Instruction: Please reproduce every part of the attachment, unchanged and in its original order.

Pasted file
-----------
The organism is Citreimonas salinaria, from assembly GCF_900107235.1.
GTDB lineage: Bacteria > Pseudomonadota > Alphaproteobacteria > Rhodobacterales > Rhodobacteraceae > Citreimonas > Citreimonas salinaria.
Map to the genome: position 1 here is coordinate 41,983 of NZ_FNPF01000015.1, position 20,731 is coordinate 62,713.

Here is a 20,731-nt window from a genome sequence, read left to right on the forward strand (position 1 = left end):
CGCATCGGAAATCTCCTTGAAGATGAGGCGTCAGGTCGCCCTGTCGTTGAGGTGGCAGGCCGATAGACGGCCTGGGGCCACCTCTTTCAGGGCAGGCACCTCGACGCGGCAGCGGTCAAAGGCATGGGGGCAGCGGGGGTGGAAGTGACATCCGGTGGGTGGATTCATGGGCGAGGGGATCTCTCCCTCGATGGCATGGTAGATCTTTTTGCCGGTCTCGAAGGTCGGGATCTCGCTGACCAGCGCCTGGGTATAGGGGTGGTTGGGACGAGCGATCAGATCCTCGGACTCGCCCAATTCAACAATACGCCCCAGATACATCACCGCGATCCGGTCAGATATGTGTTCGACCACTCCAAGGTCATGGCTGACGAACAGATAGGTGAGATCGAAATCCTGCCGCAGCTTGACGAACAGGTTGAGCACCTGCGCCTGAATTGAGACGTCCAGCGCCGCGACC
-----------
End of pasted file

The organism is Citreimonas salinaria, from assembly GCF_900107235.1.
GTDB lineage: Bacteria > Pseudomonadota > Alphaproteobacteria > Rhodobacterales > Rhodobacteraceae > Citreimonas > Citreimonas salinaria.
Map to the genome: position 1 here is coordinate 41,983 of NZ_FNPF01000015.1, position 20,731 is coordinate 62,713.

Here is a 20,731-nt window from a genome sequence, read left to right on the forward strand (position 1 = left end):
CGCATCGGAAATCTCCTTGAAGATGAGGCGTCAGGTCGCCCTGTCGTTGAGGTGGCAGGCCGATAGACGGCCTGGGGCCACCTCTTTCAGGGCAGGCACCTCGACGCGGCAGCGGTCAAAGGCATGGGGGCAGCGGGGGTGGAAGTGACATCCGGTGGGTGGATTCATGGGCGAGGGGATCTCTCCCTCGATGGCATGGTAGATCTTTTTGCCGGTCTCGAAGGTCGGGATCTCGCTGACCAGCGCCTGGGTATAGGGGTGGTTGGGACGAGCGATCAGATCCTCGGACTCGCCCAATTCAACAATACGCCCCAGATACATCACCGCGATCCGGTCAGATATGTGTTCGACCACTCCAAGGTCATGGCTGACGAACAGATAGGTGAGATCGAAATCCTGCCGCAGCTTGACGAACAGGTTGAGCACCTGCGCCTGAATTGAGACGTCCAGCGCCGCGACC